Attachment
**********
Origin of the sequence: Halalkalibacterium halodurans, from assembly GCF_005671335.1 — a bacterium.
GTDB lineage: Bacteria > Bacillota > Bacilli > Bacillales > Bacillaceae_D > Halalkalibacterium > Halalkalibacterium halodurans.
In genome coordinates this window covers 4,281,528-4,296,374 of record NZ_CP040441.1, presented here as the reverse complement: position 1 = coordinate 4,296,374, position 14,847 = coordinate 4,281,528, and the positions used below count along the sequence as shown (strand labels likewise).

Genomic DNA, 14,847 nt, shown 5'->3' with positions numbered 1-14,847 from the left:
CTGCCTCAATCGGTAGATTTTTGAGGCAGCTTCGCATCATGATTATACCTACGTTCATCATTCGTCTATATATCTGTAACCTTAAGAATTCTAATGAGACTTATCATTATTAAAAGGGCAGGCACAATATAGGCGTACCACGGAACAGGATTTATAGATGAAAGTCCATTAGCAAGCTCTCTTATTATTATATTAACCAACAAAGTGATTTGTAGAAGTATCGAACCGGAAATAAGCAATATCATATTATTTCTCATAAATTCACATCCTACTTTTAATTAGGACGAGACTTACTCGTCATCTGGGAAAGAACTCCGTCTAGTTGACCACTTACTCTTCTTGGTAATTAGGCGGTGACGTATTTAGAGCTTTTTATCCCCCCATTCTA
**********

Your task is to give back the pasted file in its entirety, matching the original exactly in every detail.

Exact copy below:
Origin of the sequence: Halalkalibacterium halodurans, from assembly GCF_005671335.1 — a bacterium.
GTDB lineage: Bacteria > Bacillota > Bacilli > Bacillales > Bacillaceae_D > Halalkalibacterium > Halalkalibacterium halodurans.
In genome coordinates this window covers 4,281,528-4,296,374 of record NZ_CP040441.1, presented here as the reverse complement: position 1 = coordinate 4,296,374, position 14,847 = coordinate 4,281,528, and the positions used below count along the sequence as shown (strand labels likewise).

Genomic DNA, 14,847 nt, shown 5'->3' with positions numbered 1-14,847 from the left:
CTGCCTCAATCGGTAGATTTTTGAGGCAGCTTCGCATCATGATTATACCTACGTTCATCATTCGTCTATATATCTGTAACCTTAAGAATTCTAATGAGACTTATCATTATTAAAAGGGCAGGCACAATATAGGCGTACCACGGAACAGGATTTATAGATGAAAGTCCATTAGCAAGCTCTCTTATTATTATATTAACCAACAAAGTGATTTGTAGAAGTATCGAACCGGAAATAAGCAATATCATATTATTTCTCATAAATTCACATCCTACTTTTAATTAGGACGAGACTTACTCGTCATCTGGGAAAGAACTCCGTCTAGTTGACCACTTACTCTTCTTGGTAATTAGGCGGTGACGTATTTAGAGCTTTTTATCCCCCCATTCTA